Garden Theater, Winter garden FL
by Carl F. Gauze
Book by Alexander Dinelaris
Based on a screen play by Lawrence Kasdan
Directed by Sara Catherine Barnes
Starring Virginia Roebuck, John Andrew, Lillie Eliza Thomas, and Omari Pernell
We love peeking behind the “rich and famous curtain,” and this show delivers the goods. Rachel Marion (Roebuck) is a rising pop talent. She’s surrounded by aides and sycophants and advisers, but when she gets a creepy letter during a show her manager hires some muscle. Frank Framer (Andrew) gets the gig after studiously trying not to. Frank’s that sort of tough guy you admire: Quick with a pistol and not bad at karaoke night. At first Rachel despises him; his advice is sound, but it does take the fun out of being famous. But a Grammy nomination and another scary letter found on the kitchen table brings Rachel around and a nascent romance begins between the pair. Rachel’s younger sister Nicki (Thomas) is a bit put out; her career never gets out of the underground club scene. With the romantic tension set, it’s time for some creepy guy action. T and there’s a gunfight, an inconvenient body and now it’s time for Frank to move on. Action, adventure, great singing and a cute kid makes this all sing.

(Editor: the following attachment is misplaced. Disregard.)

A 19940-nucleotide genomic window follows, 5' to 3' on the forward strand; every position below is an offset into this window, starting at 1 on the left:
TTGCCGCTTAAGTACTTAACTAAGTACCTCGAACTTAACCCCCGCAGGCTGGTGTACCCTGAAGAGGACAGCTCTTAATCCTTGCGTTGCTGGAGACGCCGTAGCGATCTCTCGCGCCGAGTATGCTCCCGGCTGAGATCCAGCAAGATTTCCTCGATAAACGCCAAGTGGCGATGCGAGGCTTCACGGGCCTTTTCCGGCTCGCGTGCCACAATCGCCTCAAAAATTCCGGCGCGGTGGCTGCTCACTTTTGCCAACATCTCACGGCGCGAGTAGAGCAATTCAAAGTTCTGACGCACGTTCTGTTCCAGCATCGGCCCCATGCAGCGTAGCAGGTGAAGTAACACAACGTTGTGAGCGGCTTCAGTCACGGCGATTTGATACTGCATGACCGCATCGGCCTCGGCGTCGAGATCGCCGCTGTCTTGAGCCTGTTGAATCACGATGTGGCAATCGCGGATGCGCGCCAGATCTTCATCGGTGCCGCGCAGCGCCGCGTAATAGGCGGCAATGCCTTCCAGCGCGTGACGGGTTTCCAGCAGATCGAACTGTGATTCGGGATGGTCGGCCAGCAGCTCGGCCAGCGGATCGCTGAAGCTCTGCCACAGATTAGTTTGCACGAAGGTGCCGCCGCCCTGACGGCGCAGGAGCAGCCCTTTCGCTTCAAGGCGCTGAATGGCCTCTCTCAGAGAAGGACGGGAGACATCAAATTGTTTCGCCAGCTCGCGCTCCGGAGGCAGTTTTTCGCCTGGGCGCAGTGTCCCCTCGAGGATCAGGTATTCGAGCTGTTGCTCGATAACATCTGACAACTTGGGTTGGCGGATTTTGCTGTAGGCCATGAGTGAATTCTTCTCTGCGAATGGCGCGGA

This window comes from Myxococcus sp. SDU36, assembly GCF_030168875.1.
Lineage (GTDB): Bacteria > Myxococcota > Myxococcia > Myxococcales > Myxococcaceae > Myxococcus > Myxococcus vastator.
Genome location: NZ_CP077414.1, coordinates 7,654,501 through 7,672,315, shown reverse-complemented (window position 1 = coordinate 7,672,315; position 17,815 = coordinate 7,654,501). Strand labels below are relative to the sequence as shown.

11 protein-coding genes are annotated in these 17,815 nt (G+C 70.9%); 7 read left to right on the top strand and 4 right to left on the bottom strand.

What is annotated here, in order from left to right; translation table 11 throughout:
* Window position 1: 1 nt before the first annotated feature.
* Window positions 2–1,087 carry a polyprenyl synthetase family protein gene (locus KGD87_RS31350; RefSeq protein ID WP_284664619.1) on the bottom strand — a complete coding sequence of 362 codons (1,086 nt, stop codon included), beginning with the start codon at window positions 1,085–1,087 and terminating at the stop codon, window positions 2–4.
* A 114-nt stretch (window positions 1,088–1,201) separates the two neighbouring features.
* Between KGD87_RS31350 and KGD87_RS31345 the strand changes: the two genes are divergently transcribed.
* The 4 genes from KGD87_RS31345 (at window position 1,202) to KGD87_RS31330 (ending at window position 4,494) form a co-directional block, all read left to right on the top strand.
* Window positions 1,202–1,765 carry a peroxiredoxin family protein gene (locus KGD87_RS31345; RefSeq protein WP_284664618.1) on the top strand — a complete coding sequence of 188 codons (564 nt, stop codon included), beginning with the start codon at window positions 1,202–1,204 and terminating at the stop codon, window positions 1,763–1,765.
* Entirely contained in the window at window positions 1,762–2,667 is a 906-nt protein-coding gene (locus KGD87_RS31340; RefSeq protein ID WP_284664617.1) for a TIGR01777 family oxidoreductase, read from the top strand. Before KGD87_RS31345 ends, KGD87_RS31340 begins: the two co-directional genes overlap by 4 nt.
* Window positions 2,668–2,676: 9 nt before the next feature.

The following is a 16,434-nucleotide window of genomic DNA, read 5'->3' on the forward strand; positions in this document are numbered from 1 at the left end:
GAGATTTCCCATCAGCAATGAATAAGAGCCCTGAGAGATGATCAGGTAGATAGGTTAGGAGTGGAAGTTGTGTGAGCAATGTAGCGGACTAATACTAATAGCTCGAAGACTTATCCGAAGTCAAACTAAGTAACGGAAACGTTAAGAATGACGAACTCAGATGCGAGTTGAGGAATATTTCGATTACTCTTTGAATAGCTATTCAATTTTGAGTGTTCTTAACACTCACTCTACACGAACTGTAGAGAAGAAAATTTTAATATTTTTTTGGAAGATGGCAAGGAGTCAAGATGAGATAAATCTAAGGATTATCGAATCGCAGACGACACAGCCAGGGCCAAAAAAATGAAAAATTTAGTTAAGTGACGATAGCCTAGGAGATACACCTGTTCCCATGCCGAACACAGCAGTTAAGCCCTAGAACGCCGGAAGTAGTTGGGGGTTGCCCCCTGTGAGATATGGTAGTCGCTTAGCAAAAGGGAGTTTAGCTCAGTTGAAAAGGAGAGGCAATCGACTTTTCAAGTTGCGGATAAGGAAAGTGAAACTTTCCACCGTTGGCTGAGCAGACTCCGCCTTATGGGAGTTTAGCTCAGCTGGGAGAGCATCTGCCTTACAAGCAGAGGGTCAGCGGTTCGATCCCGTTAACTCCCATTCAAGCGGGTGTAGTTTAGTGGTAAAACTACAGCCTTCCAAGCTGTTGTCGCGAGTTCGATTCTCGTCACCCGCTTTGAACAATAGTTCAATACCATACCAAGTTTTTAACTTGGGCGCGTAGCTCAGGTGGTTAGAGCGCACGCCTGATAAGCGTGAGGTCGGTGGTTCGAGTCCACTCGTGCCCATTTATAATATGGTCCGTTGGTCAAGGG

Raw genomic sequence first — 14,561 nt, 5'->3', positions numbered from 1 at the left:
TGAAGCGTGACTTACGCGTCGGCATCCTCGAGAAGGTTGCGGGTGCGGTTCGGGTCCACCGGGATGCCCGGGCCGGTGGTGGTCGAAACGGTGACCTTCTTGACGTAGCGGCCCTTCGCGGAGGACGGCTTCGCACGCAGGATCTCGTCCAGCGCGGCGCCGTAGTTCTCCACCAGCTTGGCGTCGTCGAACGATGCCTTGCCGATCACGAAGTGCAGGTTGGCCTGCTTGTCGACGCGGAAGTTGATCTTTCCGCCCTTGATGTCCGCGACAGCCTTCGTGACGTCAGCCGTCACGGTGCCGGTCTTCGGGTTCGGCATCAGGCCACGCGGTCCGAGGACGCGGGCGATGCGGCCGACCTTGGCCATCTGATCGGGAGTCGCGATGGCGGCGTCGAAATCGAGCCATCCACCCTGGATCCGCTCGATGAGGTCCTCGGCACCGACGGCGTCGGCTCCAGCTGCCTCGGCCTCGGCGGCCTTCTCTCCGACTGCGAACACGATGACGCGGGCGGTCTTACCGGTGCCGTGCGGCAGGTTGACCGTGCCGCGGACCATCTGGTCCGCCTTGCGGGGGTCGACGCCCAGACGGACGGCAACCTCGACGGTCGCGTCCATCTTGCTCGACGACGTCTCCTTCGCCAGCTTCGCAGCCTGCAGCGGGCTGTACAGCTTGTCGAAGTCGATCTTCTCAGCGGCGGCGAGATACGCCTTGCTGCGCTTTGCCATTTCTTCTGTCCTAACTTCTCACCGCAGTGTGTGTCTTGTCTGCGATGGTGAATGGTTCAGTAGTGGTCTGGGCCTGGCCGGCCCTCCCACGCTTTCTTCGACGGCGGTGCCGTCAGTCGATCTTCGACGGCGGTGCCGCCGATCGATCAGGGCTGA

The Bodyguard is only a step or two away from a stock jukebox musical. Pretty much all of Whitney Houston’s hits enter the show, and they are the main entertainment. I give Roebuck and Andrew points for chemistry and their nice romantic arc. He’s the tough guy, fast with his pistol in more ways than one. Our tragic character is sister Nikki (Thomas); she just can’t get out of her big sister’s shadow and she pays the price. Then there’s a cute kid Fletcher (Pernell). When he’s on stage pretty much everyone else can just read their lines and then go home. That set consists of a surprisingly complex LED lit cube highlighting the performance number and movie screens that shows up mostly in the off stage times. All the set pieces stay in motion with set changes in the dim backstage area occurring while down stage the story plays out. I count 16 numbers here, and it is a two hour plus intermission evening. Sound and musical arrangements are tight and snazzy under the baton of Elaine Cotignola, with choreography from James Tuuao. We care for the people on stage, except of course for that mysterious stalker. But without him all we would have left is a concert. It’s a 1990’s musical extravaganza, and a bit of a peek into how the lives of the rich and Oscared live their lives. Celebrities – so rich you can do anything you want, except when you do those things you want, its a security risk.